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No. 354 [from The Spectator]
by [?]

No. 354
Wednesday, April 16, 1712. Steele.

–Cum magnis virtutibus affers

Grande supercilium–



You have in some of your Discourses describ’d most sorts of Women in their distinct and proper Classes, as the Ape, the Coquet, and many others; but I think you have never yet said anything of a Devotee. A Devotee is one of those who disparage Religion by their indiscreet and unseasonable introduction of the Mention of Virtue on all Occasion[s]: She professes she is what nobody ought to doubt she is; and betrays the Labour she is put to, to be what she ought to be with Chearfulness and Alacrity. She lives in the World, and denies her self none of the Diversions of it, with a constant Declaration how insipid all things in it are to her. She is never her self but at Church; there she displays her Virtue, and is so fervent in her Devotions, that I have frequently seen her Pray her self out of Breath. While other young Ladies in the House are dancing, or playing at Questions and Commands, she reads aloud in her Closet. She says all Love is ridiculous, except it be Celestial; but she speaks of the Passion of one Mortal to another with too much Bitterness, for one that had no Jealousy mixed with her Contempt of it. If at any time she sees a Man warm in his Addresses to his Mistress, she will lift up her Eyes to Heaven, and cry, What Nonsense is that Fool talking? Will the Bell never ring for Prayers? We have an eminent Lady of this Stamp in our Country, who pretends to Amusements very much above the rest of her Sex. She never carries a white Shock-dog with Bells under her Arm, nor a Squirrel or Dormouse in her Pocket, but always an abridg’d Piece of Morality to steal out when she is sure of being observ’d. When she went to the famous Ass-Race (which I must confess was but an odd Diversion to be encouraged by People of Rank and Figure) it was not, like other Ladies, to hear those poor Animals bray, nor to see Fellows run naked, or to hear Country Squires in bob Wigs and white Girdles make love at the side of a Coach, and cry, Madam, this is dainty Weather. Thus she described the Diversion; for she went only to pray heartily that no body might be hurt in the Crowd, and to see if the poor Fellows Face, which was distorted with grinning, might any way be brought to it self again. She never chats over her Tea, but covers her Face, and is supposed in an Ejaculation before she taste[s] a Sup. This ostentatious Behaviour is such an Offence to true Sanctity, that it disparages it, and makes Virtue not only unamiable, but also ridiculous. The Sacred Writings are full of Reflections which abhor this kind of Conduct; and a Devotee is so far from promoting Goodness, that she deters others by her Example. Folly and Vanity in one of these Ladies, is like Vice in a Clergyman; it does not only debase him, but makes the inconsiderate Part of the World think the worse of Religion.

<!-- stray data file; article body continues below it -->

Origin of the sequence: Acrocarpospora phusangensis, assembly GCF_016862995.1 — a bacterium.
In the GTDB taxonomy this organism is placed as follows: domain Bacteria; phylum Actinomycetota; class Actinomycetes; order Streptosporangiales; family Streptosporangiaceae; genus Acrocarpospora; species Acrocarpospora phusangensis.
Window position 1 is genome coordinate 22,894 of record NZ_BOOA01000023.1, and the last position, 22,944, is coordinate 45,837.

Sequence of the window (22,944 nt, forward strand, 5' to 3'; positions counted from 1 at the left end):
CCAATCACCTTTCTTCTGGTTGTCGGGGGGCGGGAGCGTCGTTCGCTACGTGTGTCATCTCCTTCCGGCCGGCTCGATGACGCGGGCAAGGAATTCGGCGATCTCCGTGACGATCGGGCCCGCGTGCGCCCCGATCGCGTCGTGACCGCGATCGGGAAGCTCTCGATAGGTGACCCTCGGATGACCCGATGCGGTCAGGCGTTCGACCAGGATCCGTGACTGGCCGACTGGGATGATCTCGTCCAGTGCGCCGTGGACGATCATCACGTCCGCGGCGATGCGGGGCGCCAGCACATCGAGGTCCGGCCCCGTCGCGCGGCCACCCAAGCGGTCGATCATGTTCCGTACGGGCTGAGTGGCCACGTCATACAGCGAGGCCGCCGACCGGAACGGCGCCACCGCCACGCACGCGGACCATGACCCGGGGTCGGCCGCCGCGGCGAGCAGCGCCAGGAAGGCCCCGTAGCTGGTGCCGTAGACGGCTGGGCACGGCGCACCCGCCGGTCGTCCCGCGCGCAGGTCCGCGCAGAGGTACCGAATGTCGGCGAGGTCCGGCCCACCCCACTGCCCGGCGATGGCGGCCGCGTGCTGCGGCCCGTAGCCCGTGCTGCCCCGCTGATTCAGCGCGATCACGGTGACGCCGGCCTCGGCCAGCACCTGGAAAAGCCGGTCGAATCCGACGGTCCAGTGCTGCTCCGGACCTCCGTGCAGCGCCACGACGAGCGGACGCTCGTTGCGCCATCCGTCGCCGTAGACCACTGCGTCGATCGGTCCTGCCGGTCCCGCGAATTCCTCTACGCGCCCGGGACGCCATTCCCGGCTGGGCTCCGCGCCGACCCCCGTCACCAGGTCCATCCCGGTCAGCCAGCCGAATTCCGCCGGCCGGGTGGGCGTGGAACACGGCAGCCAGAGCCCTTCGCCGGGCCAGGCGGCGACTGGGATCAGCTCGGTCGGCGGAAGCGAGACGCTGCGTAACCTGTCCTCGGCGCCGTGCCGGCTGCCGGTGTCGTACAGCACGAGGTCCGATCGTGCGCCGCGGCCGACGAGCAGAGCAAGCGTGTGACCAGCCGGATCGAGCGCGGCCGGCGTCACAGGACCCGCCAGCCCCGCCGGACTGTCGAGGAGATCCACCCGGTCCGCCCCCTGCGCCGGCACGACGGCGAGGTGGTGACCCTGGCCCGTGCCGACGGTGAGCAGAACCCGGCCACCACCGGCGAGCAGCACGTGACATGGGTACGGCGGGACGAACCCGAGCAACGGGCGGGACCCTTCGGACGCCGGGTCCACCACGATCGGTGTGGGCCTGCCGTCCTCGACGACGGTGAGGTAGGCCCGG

I am, SIR,
Your Humble Servant,


Xenophon, in his short Account of the Spartan Commonwealth, [1] speaking of the Behavior of their young Men in the Streets, says, There was so much Modesty in their Looks, that you might as soon have turned the eyes of a Marble Statue upon you as theirs; and that in all their Behaviour they were more modest than a Bride when put to bed upon her Wedding-Night: This Virtue, which is always join’d to Magnanimity, had such an influence upon their Courage, that in Battel an Enemy could not look them in the Face, and they durst not but Die for their Country.